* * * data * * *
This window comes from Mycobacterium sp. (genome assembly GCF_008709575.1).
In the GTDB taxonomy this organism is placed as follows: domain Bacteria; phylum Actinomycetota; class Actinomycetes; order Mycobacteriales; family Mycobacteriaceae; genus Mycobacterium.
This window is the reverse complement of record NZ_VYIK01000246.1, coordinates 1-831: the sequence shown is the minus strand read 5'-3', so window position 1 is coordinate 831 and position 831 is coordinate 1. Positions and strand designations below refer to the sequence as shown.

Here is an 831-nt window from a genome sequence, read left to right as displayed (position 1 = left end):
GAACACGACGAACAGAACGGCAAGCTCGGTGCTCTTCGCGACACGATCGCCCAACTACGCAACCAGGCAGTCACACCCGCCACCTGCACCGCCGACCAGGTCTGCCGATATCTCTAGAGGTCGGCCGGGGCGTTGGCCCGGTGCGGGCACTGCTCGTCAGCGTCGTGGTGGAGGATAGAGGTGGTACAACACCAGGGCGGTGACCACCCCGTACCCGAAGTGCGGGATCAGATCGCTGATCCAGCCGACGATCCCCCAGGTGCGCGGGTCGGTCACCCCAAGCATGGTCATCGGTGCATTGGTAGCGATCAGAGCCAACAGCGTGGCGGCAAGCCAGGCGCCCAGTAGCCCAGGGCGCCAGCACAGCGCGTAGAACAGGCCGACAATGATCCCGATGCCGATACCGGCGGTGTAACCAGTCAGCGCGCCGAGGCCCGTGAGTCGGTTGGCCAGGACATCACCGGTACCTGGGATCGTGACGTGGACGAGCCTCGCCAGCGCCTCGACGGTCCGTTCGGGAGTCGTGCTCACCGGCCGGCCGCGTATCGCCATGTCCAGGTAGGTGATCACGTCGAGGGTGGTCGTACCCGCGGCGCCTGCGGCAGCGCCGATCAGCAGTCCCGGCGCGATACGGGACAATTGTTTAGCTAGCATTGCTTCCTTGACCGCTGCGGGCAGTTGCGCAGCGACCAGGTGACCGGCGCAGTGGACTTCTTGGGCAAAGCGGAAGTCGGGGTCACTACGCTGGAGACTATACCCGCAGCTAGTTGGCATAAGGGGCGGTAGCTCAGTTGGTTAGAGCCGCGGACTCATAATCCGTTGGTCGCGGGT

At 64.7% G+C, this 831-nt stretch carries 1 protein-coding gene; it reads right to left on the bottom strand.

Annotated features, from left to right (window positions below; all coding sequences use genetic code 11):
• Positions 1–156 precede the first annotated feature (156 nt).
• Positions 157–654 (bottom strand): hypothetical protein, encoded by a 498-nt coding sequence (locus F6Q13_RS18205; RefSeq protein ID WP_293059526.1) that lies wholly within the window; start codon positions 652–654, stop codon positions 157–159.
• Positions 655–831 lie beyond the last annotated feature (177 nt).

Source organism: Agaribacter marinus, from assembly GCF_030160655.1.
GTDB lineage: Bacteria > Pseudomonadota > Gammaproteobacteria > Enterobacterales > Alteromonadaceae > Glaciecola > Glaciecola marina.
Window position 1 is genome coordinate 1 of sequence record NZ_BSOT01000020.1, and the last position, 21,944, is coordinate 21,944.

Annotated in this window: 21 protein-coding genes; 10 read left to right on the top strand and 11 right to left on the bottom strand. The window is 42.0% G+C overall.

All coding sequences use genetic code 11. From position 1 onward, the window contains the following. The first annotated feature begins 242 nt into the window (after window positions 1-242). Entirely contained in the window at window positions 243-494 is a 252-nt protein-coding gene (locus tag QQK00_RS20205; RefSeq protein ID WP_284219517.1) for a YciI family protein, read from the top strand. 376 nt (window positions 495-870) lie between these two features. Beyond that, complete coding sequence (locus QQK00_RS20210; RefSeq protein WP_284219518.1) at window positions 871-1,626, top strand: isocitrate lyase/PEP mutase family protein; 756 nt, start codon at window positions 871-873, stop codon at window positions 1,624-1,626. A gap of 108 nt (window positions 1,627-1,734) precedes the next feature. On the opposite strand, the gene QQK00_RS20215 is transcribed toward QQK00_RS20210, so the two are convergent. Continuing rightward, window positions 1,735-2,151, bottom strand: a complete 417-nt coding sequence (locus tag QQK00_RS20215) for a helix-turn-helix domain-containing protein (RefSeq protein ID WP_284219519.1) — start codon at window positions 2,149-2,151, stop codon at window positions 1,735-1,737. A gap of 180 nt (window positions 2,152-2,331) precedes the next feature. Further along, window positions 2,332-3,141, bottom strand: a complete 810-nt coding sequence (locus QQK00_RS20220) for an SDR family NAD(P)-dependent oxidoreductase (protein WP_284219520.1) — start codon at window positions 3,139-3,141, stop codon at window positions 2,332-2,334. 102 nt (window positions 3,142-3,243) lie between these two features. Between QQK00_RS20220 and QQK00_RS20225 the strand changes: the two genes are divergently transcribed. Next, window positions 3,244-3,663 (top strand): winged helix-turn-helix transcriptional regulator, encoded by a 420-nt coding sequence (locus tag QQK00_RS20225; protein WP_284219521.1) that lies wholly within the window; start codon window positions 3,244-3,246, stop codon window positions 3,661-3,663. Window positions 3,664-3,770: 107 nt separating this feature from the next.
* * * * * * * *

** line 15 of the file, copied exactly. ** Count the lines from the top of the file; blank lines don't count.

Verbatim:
All coding sequences use genetic code 11. From position 1 onward, the window contains the following. The first annotated feature begins 242 nt into the window (after window positions 1-242). Entirely contained in the window at window positions 243-494 is a 252-nt protein-coding gene (locus tag QQK00_RS20205; RefSeq protein ID WP_284219517.1) for a YciI family protein, read from the top strand. 376 nt (window positions 495-870) lie between these two features. Beyond that, complete coding sequence (locus QQK00_RS20210; RefSeq protein WP_284219518.1) at window positions 871-1,626, top strand: isocitrate lyase/PEP mutase family protein; 756 nt, start codon at window positions 871-873, stop codon at window positions 1,624-1,626. A gap of 108 nt (window positions 1,627-1,734) precedes the next feature. On the opposite strand, the gene QQK00_RS20215 is transcribed toward QQK00_RS20210, so the two are convergent. Continuing rightward, window positions 1,735-2,151, bottom strand: a complete 417-nt coding sequence (locus tag QQK00_RS20215) for a helix-turn-helix domain-containing protein (RefSeq protein ID WP_284219519.1) — start codon at window positions 2,149-2,151, stop codon at window positions 1,735-1,737. A gap of 180 nt (window positions 2,152-2,331) precedes the next feature. Further along, window positions 2,332-3,141, bottom strand: a complete 810-nt coding sequence (locus QQK00_RS20220) for an SDR family NAD(P)-dependent oxidoreductase (protein WP_284219520.1) — start codon at window positions 3,139-3,141, stop codon at window positions 2,332-2,334. 102 nt (window positions 3,142-3,243) lie between these two features. Between QQK00_RS20220 and QQK00_RS20225 the strand changes: the two genes are divergently transcribed. Next, window positions 3,244-3,663 (top strand): winged helix-turn-helix transcriptional regulator, encoded by a 420-nt coding sequence (locus tag QQK00_RS20225; protein WP_284219521.1) that lies wholly within the window; start codon window positions 3,244-3,246, stop codon window positions 3,661-3,663. Window positions 3,664-3,770: 107 nt separating this feature from the next.